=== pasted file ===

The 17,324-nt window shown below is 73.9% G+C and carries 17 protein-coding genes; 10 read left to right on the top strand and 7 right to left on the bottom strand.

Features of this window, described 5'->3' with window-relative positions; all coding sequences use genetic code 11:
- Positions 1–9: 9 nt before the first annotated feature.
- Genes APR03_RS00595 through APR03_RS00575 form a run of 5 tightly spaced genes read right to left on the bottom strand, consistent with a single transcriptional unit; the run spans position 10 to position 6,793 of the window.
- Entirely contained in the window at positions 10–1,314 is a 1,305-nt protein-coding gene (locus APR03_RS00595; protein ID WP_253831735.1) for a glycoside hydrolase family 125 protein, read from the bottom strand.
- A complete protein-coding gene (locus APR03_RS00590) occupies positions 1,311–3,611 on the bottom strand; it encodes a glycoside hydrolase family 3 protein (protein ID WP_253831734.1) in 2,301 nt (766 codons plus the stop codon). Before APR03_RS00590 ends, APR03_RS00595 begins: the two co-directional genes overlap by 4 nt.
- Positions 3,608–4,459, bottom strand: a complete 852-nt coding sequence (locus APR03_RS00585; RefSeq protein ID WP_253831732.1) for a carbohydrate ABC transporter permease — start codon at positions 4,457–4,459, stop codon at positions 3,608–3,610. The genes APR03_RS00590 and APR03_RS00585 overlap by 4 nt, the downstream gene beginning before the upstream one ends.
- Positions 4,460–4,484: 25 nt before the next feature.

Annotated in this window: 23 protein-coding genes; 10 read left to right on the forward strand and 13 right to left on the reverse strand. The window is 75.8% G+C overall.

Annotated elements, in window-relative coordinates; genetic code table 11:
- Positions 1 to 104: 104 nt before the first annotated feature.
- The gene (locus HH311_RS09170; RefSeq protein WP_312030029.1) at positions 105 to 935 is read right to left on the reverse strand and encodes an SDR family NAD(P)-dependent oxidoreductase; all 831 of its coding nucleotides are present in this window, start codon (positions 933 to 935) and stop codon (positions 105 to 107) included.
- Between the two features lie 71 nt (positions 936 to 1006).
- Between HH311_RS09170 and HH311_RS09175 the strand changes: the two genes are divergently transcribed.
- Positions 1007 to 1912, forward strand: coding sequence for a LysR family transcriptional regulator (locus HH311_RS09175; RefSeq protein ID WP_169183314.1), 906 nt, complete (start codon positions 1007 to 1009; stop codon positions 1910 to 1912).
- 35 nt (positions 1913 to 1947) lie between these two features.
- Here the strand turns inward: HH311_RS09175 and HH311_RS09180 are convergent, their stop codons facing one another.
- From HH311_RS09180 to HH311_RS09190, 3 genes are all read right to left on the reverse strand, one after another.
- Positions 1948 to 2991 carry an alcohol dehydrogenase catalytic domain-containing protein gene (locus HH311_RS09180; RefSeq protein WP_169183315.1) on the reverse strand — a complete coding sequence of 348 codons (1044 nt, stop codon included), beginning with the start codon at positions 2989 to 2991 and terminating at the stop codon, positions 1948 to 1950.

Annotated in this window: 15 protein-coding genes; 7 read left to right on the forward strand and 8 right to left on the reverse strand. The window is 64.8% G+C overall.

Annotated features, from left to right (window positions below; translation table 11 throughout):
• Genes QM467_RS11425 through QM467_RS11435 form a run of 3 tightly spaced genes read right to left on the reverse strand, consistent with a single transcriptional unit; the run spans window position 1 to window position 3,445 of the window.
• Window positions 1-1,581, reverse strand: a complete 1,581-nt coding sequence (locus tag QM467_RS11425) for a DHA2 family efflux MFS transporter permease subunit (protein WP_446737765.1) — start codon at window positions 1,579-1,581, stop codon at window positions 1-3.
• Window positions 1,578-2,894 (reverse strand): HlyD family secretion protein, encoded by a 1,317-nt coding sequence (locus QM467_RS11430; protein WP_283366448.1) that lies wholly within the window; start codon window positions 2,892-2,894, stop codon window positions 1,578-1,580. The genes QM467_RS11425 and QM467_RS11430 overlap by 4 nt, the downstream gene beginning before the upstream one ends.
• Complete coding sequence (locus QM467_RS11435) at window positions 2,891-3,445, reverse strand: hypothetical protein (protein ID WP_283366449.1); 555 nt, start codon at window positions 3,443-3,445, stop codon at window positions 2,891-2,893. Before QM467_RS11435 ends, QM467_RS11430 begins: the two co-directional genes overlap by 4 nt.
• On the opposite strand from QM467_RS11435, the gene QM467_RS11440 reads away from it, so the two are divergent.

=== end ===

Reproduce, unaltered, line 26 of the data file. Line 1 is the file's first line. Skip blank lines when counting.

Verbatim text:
• On the opposite strand from QM467_RS11435, the gene QM467_RS11440 reads away from it, so the two are divergent.